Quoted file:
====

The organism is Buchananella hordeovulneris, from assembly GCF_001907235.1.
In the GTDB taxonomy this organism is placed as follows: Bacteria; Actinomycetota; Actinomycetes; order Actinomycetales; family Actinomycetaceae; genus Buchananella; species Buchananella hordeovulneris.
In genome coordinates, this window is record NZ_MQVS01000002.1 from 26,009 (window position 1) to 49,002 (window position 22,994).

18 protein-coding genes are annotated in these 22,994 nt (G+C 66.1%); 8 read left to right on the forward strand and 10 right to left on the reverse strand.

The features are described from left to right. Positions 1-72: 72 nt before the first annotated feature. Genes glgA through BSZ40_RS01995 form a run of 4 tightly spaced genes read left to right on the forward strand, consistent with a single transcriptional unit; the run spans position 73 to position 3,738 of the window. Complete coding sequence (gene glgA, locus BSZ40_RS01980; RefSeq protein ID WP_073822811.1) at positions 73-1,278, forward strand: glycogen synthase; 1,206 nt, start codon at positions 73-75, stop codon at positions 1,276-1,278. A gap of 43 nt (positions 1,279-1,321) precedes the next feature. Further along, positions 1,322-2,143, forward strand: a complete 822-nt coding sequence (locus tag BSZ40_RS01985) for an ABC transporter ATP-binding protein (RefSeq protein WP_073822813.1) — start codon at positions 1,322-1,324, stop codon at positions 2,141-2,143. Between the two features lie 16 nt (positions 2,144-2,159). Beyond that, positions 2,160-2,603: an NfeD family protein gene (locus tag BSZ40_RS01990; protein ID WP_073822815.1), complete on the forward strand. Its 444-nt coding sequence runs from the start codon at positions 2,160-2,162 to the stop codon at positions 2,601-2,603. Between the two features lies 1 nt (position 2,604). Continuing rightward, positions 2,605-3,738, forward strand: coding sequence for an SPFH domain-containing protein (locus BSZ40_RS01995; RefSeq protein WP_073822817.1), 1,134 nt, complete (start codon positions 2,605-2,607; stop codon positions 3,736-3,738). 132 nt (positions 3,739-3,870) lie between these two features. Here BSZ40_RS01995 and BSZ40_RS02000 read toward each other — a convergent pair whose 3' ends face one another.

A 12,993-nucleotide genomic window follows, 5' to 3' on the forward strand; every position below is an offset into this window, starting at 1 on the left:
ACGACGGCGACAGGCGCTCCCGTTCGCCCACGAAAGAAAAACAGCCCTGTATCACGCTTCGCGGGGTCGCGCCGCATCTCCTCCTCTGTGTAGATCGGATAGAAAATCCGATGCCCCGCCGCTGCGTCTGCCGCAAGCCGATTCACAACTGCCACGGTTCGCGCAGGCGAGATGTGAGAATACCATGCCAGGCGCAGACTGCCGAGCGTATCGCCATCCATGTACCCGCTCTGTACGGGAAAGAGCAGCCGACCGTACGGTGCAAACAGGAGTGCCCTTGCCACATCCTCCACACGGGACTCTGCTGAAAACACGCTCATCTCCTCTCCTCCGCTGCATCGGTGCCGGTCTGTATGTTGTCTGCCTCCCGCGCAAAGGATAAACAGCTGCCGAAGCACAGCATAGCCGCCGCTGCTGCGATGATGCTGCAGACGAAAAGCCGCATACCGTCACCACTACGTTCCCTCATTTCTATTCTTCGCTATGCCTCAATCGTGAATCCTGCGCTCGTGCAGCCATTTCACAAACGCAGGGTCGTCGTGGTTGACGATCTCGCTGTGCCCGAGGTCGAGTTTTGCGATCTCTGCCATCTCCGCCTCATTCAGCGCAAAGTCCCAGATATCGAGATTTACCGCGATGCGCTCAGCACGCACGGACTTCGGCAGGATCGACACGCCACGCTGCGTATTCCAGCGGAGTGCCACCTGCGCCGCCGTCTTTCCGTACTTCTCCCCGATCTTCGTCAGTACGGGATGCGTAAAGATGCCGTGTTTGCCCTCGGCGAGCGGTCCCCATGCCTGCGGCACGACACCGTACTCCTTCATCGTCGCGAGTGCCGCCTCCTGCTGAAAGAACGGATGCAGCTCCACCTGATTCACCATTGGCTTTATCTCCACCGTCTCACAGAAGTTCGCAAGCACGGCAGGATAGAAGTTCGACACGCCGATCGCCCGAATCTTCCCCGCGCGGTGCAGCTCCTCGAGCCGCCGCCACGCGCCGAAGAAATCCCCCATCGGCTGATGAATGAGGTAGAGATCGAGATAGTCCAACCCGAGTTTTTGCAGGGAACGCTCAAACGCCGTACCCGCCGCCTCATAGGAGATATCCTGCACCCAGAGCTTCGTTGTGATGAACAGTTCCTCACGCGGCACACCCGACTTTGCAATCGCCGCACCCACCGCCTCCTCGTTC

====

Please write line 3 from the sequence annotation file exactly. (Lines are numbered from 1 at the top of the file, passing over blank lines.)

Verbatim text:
In genome coordinates, this window is record NZ_MQVS01000002.1 from 26,009 (window position 1) to 49,002 (window position 22,994).